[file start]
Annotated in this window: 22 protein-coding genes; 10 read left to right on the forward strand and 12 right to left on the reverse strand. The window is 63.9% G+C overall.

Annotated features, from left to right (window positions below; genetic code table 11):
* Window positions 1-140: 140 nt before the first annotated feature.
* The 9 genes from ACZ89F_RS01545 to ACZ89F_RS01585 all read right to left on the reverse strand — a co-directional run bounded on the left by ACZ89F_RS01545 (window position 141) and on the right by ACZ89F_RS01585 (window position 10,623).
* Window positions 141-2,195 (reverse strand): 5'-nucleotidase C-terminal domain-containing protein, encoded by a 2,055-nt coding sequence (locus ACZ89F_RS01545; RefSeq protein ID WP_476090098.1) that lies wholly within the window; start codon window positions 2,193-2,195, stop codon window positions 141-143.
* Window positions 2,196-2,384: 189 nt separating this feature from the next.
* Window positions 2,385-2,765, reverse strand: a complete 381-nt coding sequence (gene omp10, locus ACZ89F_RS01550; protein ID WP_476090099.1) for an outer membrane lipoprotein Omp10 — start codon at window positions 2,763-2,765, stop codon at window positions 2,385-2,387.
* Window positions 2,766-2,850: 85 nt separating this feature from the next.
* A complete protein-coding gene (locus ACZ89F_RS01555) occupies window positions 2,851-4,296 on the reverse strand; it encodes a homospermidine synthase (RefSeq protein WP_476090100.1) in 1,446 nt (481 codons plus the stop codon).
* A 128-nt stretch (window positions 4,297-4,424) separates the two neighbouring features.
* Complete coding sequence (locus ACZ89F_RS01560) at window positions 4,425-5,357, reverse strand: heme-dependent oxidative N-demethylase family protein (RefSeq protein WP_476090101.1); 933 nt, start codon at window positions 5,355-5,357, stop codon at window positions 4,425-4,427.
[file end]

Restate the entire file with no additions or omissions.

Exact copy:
Annotated in this window: 22 protein-coding genes; 10 read left to right on the forward strand and 12 right to left on the reverse strand. The window is 63.9% G+C overall.

Annotated features, from left to right (window positions below; genetic code table 11):
* Window positions 1-140: 140 nt before the first annotated feature.
* The 9 genes from ACZ89F_RS01545 to ACZ89F_RS01585 all read right to left on the reverse strand — a co-directional run bounded on the left by ACZ89F_RS01545 (window position 141) and on the right by ACZ89F_RS01585 (window position 10,623).
* Window positions 141-2,195 (reverse strand): 5'-nucleotidase C-terminal domain-containing protein, encoded by a 2,055-nt coding sequence (locus ACZ89F_RS01545; RefSeq protein ID WP_476090098.1) that lies wholly within the window; start codon window positions 2,193-2,195, stop codon window positions 141-143.
* Window positions 2,196-2,384: 189 nt separating this feature from the next.
* Window positions 2,385-2,765, reverse strand: a complete 381-nt coding sequence (gene omp10, locus ACZ89F_RS01550; protein ID WP_476090099.1) for an outer membrane lipoprotein Omp10 — start codon at window positions 2,763-2,765, stop codon at window positions 2,385-2,387.
* Window positions 2,766-2,850: 85 nt separating this feature from the next.
* A complete protein-coding gene (locus ACZ89F_RS01555) occupies window positions 2,851-4,296 on the reverse strand; it encodes a homospermidine synthase (RefSeq protein WP_476090100.1) in 1,446 nt (481 codons plus the stop codon).
* A 128-nt stretch (window positions 4,297-4,424) separates the two neighbouring features.
* Complete coding sequence (locus ACZ89F_RS01560) at window positions 4,425-5,357, reverse strand: heme-dependent oxidative N-demethylase family protein (RefSeq protein WP_476090101.1); 933 nt, start codon at window positions 5,355-5,357, stop codon at window positions 4,425-4,427.